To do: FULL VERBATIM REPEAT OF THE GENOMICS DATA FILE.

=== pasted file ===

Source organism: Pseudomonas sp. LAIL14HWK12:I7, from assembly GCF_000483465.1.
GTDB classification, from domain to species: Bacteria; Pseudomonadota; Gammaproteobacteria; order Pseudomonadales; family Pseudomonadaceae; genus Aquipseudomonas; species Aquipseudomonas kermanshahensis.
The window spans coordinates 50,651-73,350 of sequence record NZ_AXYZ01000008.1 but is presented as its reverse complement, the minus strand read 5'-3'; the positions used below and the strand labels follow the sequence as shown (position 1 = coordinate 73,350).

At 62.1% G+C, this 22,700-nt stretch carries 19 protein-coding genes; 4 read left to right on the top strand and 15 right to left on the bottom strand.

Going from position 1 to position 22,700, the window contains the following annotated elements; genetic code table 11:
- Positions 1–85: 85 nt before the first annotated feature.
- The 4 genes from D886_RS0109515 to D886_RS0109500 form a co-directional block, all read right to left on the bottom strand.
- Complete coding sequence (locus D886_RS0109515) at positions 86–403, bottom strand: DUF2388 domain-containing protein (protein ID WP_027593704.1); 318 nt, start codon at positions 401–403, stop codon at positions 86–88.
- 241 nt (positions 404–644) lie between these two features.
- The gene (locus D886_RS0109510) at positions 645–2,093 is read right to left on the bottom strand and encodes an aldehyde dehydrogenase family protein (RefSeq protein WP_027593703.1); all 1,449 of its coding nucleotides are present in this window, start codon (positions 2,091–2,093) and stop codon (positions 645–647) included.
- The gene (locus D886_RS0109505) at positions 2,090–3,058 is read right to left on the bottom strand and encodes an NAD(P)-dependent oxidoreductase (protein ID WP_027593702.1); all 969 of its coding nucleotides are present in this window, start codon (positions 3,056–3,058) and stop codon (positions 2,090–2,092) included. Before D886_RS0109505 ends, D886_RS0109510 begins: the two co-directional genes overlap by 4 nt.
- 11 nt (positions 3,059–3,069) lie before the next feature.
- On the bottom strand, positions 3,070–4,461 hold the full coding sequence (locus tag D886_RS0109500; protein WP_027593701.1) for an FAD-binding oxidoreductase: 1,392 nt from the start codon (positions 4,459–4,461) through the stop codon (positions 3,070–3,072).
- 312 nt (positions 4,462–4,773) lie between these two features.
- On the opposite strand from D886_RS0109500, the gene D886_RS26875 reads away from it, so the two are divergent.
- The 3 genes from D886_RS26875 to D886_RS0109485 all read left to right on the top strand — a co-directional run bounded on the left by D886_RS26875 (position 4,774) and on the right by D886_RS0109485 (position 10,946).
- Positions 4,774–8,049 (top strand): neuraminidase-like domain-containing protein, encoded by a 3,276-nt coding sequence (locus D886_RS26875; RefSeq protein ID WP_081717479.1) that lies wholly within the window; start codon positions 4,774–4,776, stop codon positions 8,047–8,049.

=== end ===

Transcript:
Source organism: Pseudomonas sp. LAIL14HWK12:I7, from assembly GCF_000483465.1.
GTDB classification, from domain to species: Bacteria; Pseudomonadota; Gammaproteobacteria; order Pseudomonadales; family Pseudomonadaceae; genus Aquipseudomonas; species Aquipseudomonas kermanshahensis.
The window spans coordinates 50,651-73,350 of sequence record NZ_AXYZ01000008.1 but is presented as its reverse complement, the minus strand read 5'-3'; the positions used below and the strand labels follow the sequence as shown (position 1 = coordinate 73,350).

At 62.1% G+C, this 22,700-nt stretch carries 19 protein-coding genes; 4 read left to right on the top strand and 15 right to left on the bottom strand.

Going from position 1 to position 22,700, the window contains the following annotated elements; genetic code table 11:
- Positions 1–85: 85 nt before the first annotated feature.
- The 4 genes from D886_RS0109515 to D886_RS0109500 form a co-directional block, all read right to left on the bottom strand.
- Complete coding sequence (locus D886_RS0109515) at positions 86–403, bottom strand: DUF2388 domain-containing protein (protein ID WP_027593704.1); 318 nt, start codon at positions 401–403, stop codon at positions 86–88.
- 241 nt (positions 404–644) lie between these two features.
- The gene (locus D886_RS0109510) at positions 645–2,093 is read right to left on the bottom strand and encodes an aldehyde dehydrogenase family protein (RefSeq protein WP_027593703.1); all 1,449 of its coding nucleotides are present in this window, start codon (positions 2,091–2,093) and stop codon (positions 645–647) included.
- The gene (locus D886_RS0109505) at positions 2,090–3,058 is read right to left on the bottom strand and encodes an NAD(P)-dependent oxidoreductase (protein ID WP_027593702.1); all 969 of its coding nucleotides are present in this window, start codon (positions 3,056–3,058) and stop codon (positions 2,090–2,092) included. Before D886_RS0109505 ends, D886_RS0109510 begins: the two co-directional genes overlap by 4 nt.
- 11 nt (positions 3,059–3,069) lie before the next feature.
- On the bottom strand, positions 3,070–4,461 hold the full coding sequence (locus tag D886_RS0109500; protein WP_027593701.1) for an FAD-binding oxidoreductase: 1,392 nt from the start codon (positions 4,459–4,461) through the stop codon (positions 3,070–3,072).
- 312 nt (positions 4,462–4,773) lie between these two features.
- On the opposite strand from D886_RS0109500, the gene D886_RS26875 reads away from it, so the two are divergent.
- The 3 genes from D886_RS26875 to D886_RS0109485 all read left to right on the top strand — a co-directional run bounded on the left by D886_RS26875 (position 4,774) and on the right by D886_RS0109485 (position 10,946).
- Positions 4,774–8,049 (top strand): neuraminidase-like domain-containing protein, encoded by a 3,276-nt coding sequence (locus D886_RS26875; RefSeq protein ID WP_081717479.1) that lies wholly within the window; start codon positions 4,774–4,776, stop codon positions 8,047–8,049.